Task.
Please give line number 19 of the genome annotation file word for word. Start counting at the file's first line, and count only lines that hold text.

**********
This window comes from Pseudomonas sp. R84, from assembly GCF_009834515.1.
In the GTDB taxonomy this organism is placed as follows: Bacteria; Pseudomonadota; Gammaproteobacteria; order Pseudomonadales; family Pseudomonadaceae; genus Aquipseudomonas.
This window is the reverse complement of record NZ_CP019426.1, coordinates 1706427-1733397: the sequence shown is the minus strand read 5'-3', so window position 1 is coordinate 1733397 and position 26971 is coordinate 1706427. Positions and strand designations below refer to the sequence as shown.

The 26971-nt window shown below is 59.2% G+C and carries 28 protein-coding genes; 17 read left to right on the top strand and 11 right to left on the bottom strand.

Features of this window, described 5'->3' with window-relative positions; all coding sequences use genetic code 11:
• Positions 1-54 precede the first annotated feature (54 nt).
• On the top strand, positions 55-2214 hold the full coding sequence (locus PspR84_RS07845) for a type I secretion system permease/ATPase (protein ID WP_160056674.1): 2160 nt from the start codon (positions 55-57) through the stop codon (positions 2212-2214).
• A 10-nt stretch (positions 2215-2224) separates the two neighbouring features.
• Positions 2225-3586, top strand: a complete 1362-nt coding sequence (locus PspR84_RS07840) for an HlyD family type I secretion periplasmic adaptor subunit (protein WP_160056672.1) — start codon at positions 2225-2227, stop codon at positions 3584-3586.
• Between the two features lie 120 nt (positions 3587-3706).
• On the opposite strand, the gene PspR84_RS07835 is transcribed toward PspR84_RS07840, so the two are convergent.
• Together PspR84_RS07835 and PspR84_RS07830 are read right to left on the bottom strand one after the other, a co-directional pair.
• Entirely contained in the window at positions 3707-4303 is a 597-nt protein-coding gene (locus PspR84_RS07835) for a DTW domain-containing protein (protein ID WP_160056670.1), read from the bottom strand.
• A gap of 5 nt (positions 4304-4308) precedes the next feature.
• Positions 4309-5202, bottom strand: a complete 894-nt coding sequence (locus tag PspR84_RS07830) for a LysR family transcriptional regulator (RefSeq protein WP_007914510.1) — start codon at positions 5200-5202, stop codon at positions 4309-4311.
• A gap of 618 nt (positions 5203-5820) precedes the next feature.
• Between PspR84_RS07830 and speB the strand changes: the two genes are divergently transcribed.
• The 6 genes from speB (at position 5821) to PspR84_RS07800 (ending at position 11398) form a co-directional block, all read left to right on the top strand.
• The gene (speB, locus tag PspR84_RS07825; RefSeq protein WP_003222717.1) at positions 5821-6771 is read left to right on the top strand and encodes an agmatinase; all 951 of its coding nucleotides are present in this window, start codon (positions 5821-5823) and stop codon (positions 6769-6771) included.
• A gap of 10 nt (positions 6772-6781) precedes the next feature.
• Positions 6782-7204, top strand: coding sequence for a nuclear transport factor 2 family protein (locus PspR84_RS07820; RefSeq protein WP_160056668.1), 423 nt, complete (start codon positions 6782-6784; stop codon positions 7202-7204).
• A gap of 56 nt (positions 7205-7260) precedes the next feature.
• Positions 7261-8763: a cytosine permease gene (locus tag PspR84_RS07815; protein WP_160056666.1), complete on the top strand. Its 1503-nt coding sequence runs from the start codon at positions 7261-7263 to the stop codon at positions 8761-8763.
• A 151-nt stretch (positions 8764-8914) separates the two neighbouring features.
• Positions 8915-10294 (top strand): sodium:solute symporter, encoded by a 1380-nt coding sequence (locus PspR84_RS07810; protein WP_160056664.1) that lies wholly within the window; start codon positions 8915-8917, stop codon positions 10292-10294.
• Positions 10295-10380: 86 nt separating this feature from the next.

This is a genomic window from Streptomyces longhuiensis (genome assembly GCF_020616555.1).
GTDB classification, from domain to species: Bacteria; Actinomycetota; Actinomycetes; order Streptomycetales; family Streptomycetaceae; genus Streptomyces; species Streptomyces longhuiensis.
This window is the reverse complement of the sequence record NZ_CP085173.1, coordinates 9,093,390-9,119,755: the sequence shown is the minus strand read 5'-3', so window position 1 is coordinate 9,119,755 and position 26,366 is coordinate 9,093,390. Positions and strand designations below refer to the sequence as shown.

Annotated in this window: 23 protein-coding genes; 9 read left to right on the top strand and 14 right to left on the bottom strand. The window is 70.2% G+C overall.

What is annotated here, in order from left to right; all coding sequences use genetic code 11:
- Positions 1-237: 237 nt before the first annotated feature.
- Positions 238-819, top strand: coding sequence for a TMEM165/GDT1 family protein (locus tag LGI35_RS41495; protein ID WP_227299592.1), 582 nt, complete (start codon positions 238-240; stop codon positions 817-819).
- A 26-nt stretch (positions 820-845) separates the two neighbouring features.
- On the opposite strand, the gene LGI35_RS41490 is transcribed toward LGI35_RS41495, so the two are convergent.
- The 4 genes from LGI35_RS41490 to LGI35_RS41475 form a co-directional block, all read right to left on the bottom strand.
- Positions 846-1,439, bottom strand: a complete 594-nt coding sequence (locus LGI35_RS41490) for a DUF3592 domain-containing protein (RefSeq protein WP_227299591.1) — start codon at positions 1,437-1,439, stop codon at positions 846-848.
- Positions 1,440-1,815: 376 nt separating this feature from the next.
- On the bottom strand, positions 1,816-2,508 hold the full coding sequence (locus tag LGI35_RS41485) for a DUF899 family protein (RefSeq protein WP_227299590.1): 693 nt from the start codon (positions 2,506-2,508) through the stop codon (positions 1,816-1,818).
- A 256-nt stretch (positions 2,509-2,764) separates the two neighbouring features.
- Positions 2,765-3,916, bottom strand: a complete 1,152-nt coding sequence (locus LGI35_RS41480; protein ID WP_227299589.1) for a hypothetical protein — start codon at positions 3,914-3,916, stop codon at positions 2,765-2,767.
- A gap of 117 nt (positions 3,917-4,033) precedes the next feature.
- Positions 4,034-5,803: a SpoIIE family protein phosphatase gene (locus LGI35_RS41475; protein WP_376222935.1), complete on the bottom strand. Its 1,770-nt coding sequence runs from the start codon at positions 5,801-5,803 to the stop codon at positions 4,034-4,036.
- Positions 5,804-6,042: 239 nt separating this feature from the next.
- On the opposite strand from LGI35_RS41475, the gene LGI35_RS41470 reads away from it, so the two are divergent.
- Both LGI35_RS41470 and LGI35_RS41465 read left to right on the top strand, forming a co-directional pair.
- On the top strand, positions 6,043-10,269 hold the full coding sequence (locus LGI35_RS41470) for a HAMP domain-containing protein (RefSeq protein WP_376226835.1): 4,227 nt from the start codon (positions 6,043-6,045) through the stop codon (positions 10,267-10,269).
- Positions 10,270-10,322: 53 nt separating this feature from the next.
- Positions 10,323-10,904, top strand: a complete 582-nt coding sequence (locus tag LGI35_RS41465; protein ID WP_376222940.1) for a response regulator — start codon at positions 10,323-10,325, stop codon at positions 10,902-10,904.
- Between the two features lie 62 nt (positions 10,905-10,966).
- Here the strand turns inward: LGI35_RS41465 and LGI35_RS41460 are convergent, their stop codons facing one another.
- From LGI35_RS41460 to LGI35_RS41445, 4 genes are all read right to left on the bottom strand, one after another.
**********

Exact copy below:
• The gene (speB, locus tag PspR84_RS07825; RefSeq protein WP_003222717.1) at positions 5821-6771 is read left to right on the top strand and encodes an agmatinase; all 951 of its coding nucleotides are present in this window, start codon (positions 5821-5823) and stop codon (positions 6769-6771) included.